Take those FTE numbers and use the data supplied in some of the other 102 Yearbook pages you can determine the average cost of each FTE  (adding up OMA costs for 2013, all staffing costs, and then dividing by the number of FTEs).  For 2013, if you deduct Hydro One’s OMA costs and FTEs you get  72 LDCs claimed costs at $1.001 billion and FTEs were 6,731 — so the “average” cost per FTE $148,760.  For Hydro One the OMA costs were $604.7 million for 3.291 employees making the “average” cost for a Hydro One FTE $183,744.  One has to ask, Are Hydro One workers worth the extra $35,000?

The other information that started appearing in the Yearbook a couple of years ago under “liabilities” was what is referred to as “Employee future benefits” (EFB) which one assumes is what the individual LDC has allocated towards pension and other retirement benefits.   For 2013 the EFB for the 72 LDCs (excluding Hydro One) was $468 million and if one simply divides that value by the FTEs (excluding Hydro One) you determine those EFBs average $69,529 per FTE or about $70,000 per employee to cover future pension and post retirement benefits.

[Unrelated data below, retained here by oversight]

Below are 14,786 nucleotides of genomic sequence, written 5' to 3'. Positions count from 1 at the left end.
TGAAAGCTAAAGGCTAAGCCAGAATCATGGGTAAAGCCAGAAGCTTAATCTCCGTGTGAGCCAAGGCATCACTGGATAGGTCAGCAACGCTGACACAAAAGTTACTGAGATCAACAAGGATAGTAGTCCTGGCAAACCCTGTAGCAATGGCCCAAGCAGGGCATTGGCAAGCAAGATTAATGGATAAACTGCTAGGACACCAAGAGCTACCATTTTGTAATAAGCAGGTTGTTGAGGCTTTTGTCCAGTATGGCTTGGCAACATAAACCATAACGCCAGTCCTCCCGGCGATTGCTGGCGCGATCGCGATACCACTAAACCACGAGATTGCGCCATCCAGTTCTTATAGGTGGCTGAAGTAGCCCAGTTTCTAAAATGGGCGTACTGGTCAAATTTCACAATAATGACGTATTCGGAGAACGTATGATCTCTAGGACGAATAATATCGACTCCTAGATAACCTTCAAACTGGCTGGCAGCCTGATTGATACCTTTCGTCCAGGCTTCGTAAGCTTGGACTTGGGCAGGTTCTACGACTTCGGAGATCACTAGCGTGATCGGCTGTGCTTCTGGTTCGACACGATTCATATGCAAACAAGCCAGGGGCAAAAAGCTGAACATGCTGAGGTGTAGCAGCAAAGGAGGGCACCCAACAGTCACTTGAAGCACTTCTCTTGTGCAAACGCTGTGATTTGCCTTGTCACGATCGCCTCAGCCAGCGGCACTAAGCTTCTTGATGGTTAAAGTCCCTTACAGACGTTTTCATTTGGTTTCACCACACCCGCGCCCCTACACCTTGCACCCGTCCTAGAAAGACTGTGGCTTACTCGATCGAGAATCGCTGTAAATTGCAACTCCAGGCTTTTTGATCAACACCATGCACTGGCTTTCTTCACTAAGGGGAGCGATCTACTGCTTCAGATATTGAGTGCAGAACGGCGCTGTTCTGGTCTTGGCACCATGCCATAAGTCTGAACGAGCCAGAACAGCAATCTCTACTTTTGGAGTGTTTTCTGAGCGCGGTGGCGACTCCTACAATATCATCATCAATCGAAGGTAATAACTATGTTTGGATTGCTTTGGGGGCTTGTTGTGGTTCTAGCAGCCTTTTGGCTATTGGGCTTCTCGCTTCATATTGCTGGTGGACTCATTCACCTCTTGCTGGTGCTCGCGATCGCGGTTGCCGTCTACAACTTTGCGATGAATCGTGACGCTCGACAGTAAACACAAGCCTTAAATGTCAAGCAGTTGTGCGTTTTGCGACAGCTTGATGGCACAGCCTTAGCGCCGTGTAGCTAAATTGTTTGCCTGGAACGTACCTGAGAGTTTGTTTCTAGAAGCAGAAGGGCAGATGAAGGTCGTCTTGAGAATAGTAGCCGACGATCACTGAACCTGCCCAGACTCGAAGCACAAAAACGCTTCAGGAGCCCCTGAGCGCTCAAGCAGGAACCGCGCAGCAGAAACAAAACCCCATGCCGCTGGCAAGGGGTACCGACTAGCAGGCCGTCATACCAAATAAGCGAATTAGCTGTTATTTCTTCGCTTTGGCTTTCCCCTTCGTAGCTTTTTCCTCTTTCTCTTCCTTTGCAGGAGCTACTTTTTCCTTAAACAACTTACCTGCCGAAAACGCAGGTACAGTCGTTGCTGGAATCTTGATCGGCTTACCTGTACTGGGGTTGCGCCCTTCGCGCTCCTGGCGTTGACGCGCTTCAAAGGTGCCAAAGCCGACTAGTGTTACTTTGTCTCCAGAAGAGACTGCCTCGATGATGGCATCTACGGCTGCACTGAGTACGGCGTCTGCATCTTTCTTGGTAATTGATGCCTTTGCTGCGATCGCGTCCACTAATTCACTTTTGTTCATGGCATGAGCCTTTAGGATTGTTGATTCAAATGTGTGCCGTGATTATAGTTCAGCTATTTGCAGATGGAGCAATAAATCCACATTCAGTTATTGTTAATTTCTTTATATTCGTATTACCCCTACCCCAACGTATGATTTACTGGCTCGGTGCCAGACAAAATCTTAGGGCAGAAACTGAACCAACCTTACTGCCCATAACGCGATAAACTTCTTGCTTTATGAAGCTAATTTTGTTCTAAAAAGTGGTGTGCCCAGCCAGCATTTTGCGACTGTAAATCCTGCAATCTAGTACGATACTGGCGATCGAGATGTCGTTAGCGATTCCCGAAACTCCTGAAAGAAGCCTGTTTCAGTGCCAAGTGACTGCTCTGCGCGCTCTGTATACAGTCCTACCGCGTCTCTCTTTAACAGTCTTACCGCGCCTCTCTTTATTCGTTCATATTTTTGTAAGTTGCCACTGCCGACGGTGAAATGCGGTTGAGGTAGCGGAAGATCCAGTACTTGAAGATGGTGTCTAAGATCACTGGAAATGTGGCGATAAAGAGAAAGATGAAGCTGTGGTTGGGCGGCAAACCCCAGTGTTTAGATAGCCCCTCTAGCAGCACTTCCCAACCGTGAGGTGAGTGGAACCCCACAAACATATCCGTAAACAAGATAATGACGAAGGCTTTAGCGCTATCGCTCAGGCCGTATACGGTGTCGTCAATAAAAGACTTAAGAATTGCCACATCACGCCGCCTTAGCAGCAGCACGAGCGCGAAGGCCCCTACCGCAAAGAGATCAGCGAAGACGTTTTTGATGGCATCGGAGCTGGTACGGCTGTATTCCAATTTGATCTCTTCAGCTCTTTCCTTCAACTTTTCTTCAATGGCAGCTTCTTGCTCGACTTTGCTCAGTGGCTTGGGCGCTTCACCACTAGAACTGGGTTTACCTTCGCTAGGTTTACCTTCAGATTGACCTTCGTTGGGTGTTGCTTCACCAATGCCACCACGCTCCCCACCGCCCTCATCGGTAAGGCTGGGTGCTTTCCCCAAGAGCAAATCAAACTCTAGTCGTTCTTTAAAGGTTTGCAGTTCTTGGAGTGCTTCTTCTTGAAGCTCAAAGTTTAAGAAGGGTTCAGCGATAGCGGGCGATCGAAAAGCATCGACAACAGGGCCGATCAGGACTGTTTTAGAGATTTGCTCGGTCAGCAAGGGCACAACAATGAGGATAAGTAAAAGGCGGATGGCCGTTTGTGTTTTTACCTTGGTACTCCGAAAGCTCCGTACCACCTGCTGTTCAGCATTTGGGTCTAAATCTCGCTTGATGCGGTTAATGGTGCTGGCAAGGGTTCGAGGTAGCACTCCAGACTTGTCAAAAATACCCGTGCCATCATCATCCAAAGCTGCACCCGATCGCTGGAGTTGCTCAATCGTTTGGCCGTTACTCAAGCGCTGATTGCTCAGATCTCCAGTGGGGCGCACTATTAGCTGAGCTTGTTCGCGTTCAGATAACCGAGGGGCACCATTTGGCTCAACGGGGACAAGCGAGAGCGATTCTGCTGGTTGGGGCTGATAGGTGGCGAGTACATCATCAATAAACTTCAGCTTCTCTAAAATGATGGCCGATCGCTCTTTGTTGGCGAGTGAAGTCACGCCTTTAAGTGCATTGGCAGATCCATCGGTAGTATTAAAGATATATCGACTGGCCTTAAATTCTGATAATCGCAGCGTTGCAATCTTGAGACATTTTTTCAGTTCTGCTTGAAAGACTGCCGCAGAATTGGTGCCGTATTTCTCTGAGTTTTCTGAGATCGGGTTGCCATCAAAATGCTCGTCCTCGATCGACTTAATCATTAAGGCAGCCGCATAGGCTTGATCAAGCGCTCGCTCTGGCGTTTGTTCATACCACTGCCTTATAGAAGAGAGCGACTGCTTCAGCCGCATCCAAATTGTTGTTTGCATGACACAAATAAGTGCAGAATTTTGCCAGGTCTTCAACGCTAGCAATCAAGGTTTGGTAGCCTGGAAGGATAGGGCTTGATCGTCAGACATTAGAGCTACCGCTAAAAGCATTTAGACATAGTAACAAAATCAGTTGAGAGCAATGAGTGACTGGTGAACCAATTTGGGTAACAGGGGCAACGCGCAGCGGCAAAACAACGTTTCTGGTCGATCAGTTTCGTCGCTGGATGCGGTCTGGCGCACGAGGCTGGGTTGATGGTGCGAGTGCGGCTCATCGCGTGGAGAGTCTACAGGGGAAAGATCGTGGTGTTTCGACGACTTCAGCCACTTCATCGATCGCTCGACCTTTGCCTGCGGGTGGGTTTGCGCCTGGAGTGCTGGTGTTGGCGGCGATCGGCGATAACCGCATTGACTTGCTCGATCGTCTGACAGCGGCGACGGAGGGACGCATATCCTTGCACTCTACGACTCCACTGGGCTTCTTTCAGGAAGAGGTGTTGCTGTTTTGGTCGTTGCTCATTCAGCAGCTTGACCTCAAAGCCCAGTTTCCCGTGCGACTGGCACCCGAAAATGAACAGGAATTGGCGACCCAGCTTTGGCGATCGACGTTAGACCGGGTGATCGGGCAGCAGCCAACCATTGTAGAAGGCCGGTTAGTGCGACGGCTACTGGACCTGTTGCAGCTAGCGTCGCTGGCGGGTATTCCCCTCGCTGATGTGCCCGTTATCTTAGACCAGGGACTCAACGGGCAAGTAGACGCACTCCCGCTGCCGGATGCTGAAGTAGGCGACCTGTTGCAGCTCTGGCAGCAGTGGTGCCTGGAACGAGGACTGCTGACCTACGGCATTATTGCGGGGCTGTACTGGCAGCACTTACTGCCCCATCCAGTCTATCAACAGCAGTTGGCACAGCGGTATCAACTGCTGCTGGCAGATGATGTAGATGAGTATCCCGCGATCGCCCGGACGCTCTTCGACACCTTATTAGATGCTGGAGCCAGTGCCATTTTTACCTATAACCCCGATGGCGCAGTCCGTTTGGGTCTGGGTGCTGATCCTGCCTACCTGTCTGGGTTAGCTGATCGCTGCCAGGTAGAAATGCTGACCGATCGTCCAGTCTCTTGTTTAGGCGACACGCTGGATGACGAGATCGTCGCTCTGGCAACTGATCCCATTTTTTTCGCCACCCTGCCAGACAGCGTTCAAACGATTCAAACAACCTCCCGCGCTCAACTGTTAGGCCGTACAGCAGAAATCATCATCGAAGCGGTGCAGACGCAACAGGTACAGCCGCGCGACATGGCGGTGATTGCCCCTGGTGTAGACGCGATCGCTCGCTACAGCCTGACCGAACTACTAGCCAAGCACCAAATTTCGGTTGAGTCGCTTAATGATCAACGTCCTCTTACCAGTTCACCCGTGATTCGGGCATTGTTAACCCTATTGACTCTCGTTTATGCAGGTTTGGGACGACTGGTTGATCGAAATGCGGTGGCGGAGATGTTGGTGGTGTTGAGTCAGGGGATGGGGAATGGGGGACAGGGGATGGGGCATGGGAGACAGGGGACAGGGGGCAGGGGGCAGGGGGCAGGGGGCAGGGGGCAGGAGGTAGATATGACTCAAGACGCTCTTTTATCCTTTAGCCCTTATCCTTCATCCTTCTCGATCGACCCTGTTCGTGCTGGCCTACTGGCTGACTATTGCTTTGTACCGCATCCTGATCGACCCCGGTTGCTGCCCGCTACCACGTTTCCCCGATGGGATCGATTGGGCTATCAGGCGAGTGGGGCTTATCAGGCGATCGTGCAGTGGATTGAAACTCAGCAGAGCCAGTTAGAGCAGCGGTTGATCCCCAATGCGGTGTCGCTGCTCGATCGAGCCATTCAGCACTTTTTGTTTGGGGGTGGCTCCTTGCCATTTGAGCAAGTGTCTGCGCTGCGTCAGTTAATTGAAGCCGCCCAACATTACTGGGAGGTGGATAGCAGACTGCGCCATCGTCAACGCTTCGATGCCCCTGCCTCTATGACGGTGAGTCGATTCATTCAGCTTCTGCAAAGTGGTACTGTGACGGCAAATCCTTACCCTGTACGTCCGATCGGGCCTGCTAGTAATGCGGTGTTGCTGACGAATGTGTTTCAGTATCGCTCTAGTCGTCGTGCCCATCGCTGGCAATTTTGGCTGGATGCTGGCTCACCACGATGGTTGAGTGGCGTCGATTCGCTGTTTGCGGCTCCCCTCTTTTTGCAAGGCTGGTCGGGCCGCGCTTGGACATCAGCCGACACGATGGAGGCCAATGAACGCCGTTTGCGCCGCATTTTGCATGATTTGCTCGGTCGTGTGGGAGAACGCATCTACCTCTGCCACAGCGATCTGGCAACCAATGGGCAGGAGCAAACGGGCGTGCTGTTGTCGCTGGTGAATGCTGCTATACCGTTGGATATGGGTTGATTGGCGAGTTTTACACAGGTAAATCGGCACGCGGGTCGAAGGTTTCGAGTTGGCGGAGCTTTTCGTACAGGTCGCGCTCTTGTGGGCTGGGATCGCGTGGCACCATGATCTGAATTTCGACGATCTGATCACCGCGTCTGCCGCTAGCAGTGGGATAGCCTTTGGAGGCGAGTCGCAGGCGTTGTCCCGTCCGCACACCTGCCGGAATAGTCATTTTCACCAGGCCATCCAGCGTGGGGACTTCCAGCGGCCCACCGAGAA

Do that for Hydro One and you see they allocated $824 million (increased by $248 million, up 43% in just two years, from 2011) towards their EFBs.  Calculating what that is for each of their 3,291 employees you are better able to understand what the Leech Report highlighted about the unaffordability of the pensions and benefits at Hydro One, OPG, and the other electricity-related Crown corporations. Employees chip in $1 for every $4 of employer (in other words, you and me, the ratepayer) contributions.